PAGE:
I sign.

February 11, 2009

A celebratory lunch with Kimberley, again at the Buckeye. How time marches on. Phil is not with us because he has left Halsey-Reece. In fact, he has left publishing altogether. Kimberley doesn’t even know what he’s doing. She suspects he’s uncomfortable communicating with her since she put so much energy into grooming him and he just skipped out. There is no rancor in her voice as she tells me all this, but I wonder.

I bring up the matter of the outrageous contract. “I know, I know,” is her response. Most of what I object to has become standard industry practice.

And what about the missing best seller clause?

“Don’t worry. If Fortuna is a best seller, we’re going back to the table.”

To be continued…

Follow me on Twitter at www.twitter.com/magicmichael (Magicmichael is my twitter name.)

Read the first chapter of Fortuna right now at www.fortunathebook.com

 Note: I’m using the blog format here to post a journal I have been keeping for some time. We will catch up to the present in a couple of weeks.


May 8 2010

Post No. 44: My Agent Soldiers On

December 18, 2009

I drive over to Marin County for a late afternoon drink with my agent, Kimberley Cameron. We sit outside in unseasonably warm December weather. When the waitress approaches, Kimberley enquires if there’s a French Chablis, and the answer is yes. California Chablis can be quite sweet, but the French variety is more like a medium Chardonnay. They come from the same grape. She also orders some bread and pate. “Only the chicken, not the other, please.”

Kimberley is dealing with a slew of personal and business problems. On the business side, an employee of six years whom Kimberley set up in New York at substantial expense has jumped ship along with several clients, including one who just got a six figure advance. It’s a real blow, but she soldiers on, giving me her undivided attention and offering one suggestion after another as I go through my plans.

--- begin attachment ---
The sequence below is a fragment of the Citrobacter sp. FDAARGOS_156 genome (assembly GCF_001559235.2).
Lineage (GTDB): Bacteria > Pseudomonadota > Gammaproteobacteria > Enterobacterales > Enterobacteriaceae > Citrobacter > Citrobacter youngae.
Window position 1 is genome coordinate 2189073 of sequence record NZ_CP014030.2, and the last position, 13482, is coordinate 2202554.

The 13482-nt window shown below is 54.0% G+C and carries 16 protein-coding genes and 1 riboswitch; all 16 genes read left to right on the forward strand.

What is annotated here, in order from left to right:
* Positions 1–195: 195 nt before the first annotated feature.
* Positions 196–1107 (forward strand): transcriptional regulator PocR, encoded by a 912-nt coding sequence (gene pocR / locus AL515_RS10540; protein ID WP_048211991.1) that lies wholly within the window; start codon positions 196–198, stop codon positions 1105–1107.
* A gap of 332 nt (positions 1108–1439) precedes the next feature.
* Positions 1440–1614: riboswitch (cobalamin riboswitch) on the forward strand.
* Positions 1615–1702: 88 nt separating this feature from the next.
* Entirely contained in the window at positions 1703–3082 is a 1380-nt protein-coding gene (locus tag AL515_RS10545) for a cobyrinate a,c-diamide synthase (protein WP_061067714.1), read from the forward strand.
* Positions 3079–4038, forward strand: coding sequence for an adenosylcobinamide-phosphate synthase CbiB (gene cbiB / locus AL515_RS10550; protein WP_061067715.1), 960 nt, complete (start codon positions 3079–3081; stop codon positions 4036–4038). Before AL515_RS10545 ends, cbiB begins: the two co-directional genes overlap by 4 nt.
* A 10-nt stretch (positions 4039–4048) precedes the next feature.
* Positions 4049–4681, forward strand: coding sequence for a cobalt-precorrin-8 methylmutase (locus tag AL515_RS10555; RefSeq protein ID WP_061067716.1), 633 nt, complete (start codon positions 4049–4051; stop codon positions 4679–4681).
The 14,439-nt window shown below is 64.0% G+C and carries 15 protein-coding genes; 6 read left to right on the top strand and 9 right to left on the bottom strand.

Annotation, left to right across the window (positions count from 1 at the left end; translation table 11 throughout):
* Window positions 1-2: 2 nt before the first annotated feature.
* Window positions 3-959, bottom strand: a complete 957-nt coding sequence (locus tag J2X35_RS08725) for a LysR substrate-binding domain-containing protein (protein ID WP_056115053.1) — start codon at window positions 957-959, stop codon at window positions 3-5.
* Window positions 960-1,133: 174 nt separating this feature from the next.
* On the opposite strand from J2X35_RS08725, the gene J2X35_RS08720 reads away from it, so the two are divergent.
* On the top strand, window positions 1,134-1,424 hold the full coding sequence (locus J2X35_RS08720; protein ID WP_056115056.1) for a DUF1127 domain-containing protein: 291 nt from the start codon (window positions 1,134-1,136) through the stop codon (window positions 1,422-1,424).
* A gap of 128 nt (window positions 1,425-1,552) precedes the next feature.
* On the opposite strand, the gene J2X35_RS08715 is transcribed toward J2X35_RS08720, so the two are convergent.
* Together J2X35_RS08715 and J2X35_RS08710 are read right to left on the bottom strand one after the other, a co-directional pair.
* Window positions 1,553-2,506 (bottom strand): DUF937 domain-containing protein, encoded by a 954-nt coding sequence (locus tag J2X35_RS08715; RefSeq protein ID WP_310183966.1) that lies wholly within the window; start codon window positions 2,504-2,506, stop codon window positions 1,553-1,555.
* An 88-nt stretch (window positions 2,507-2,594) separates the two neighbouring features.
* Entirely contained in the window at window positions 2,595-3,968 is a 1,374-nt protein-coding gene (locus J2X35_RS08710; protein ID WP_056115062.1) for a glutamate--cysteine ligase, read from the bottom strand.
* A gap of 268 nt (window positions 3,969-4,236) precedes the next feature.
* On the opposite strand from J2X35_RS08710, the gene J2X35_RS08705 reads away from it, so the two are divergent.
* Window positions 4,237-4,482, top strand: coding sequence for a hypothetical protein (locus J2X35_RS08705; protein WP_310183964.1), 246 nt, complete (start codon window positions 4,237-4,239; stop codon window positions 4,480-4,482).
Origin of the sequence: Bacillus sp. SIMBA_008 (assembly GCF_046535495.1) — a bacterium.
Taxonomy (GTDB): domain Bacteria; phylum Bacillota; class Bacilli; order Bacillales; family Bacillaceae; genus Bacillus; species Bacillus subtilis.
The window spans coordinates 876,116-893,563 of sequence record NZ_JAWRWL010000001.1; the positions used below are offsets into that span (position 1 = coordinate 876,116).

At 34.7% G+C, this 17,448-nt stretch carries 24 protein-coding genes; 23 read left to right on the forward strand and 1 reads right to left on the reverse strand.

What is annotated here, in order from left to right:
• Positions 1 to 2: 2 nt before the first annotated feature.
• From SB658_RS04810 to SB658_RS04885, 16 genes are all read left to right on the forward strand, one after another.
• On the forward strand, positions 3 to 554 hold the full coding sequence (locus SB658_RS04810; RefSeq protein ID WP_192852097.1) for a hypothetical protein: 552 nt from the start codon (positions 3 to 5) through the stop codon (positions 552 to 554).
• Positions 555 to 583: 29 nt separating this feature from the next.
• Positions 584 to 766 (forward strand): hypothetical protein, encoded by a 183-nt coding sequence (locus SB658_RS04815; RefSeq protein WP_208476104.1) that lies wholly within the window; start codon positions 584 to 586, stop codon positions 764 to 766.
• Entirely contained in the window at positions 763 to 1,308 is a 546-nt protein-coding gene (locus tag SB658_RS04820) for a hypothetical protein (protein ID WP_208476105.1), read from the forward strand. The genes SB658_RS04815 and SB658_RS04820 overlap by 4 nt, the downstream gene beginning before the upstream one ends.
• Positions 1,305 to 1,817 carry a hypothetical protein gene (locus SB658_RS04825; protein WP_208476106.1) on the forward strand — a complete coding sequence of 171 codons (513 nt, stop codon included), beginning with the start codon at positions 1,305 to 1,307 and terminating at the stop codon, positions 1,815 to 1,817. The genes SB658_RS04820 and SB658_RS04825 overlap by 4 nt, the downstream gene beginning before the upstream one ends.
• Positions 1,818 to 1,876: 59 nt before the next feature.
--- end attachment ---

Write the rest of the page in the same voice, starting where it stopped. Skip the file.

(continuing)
When I mention a bookseller I want to hit on, she says “We had lunch today. We hugged. No problem.” She is also close with a woman at RedRoom, an important web site for me.

And she has good news. She had lunch a few days ago in Los Angeles with two film agents. There’s no telling whether they’ll take on Fortuna – it depends on whether or not they “get” it – but it’s a start, and worth a celebratory clink of wine glasses. My opinion is, if you don’t celebrate the small victories, you’ll rarely get to celebrate.

She has run out of ARCs (Advanced Reading Copies) and I agree to get her four more. So now I’m off to the post office to send those, as well as gifts to the publisher and editor-and-chief of Oceanview. One of the aspects of selling books is constantly competing for the attention of the people who can help you.

To be continued…

Follow me on Twitter at www.twitter.com/magicmichael (Magicmichael is my twitter name.)

Read the first chapter of Fortuna right now at www.fortunathebook.com

 Note: I’m using the blog format here to post a journal I have been keeping for some time. We will catch up to the present in a couple of weeks.